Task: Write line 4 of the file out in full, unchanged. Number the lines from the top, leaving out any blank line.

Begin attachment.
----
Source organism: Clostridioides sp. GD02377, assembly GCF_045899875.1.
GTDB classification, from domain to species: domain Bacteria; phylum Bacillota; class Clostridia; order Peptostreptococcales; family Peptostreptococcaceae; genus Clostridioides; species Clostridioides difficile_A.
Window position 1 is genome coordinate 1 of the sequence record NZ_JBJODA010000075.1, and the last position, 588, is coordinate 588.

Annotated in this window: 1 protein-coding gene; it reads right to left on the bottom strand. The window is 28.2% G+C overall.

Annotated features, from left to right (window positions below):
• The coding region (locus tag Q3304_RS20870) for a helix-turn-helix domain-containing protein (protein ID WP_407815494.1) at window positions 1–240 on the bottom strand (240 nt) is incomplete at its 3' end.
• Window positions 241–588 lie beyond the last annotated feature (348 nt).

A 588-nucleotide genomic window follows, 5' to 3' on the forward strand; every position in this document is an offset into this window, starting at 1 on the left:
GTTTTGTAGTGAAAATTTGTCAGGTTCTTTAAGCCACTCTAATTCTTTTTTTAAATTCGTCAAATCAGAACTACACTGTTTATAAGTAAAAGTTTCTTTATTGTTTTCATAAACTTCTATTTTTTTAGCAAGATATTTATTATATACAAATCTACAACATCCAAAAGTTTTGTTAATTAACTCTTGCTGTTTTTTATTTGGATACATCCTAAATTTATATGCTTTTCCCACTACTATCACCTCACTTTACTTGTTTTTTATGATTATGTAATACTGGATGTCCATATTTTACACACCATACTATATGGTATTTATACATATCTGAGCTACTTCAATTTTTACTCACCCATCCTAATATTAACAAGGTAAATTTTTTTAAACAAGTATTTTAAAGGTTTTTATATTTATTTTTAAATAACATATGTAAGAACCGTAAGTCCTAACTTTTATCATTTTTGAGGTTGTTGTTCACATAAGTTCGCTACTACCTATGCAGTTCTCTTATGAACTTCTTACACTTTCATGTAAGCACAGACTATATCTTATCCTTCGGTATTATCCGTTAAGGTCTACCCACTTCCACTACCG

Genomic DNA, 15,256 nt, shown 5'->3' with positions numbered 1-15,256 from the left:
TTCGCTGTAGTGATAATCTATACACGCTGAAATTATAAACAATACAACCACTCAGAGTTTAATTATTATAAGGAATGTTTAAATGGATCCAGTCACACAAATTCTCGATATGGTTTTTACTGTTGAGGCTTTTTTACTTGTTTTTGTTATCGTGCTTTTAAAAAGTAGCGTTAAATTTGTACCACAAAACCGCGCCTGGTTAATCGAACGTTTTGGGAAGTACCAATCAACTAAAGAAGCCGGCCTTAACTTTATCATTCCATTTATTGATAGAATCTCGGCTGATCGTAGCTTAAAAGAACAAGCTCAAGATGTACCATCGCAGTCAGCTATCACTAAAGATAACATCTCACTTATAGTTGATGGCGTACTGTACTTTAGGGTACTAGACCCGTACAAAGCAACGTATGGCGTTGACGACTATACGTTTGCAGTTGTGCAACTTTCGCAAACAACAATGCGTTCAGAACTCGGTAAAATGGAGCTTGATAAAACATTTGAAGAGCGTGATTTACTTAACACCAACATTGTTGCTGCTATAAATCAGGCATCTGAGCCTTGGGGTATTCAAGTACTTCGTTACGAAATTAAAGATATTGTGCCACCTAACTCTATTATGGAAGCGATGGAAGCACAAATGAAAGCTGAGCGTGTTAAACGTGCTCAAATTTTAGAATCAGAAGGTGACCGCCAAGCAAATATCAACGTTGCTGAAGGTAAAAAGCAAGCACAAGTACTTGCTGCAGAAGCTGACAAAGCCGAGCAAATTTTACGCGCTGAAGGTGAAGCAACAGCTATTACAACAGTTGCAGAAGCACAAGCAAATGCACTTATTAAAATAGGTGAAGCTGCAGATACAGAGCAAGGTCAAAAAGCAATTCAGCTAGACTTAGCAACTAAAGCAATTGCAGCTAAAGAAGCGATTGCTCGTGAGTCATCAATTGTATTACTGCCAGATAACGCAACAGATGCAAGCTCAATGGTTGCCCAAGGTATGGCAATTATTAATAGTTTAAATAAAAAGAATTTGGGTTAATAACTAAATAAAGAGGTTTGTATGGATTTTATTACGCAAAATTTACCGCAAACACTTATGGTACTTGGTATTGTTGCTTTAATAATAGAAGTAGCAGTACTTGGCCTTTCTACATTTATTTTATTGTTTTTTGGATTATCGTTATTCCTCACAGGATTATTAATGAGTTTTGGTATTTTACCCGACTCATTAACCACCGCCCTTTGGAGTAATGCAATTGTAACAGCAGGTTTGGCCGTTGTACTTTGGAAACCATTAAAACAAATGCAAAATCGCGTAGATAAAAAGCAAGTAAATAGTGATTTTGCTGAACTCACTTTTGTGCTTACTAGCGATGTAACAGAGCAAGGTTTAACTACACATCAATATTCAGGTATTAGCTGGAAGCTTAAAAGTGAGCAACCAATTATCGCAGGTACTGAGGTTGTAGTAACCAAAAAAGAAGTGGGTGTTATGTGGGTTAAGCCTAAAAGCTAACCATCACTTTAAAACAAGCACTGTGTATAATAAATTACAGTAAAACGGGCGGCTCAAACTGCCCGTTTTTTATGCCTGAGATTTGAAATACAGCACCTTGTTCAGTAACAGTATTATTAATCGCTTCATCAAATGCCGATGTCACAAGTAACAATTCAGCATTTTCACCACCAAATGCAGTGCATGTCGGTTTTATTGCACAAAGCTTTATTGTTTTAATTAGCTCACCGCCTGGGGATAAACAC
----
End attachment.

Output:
Annotated in this window: 1 protein-coding gene; it reads right to left on the bottom strand. The window is 28.2% G+C overall.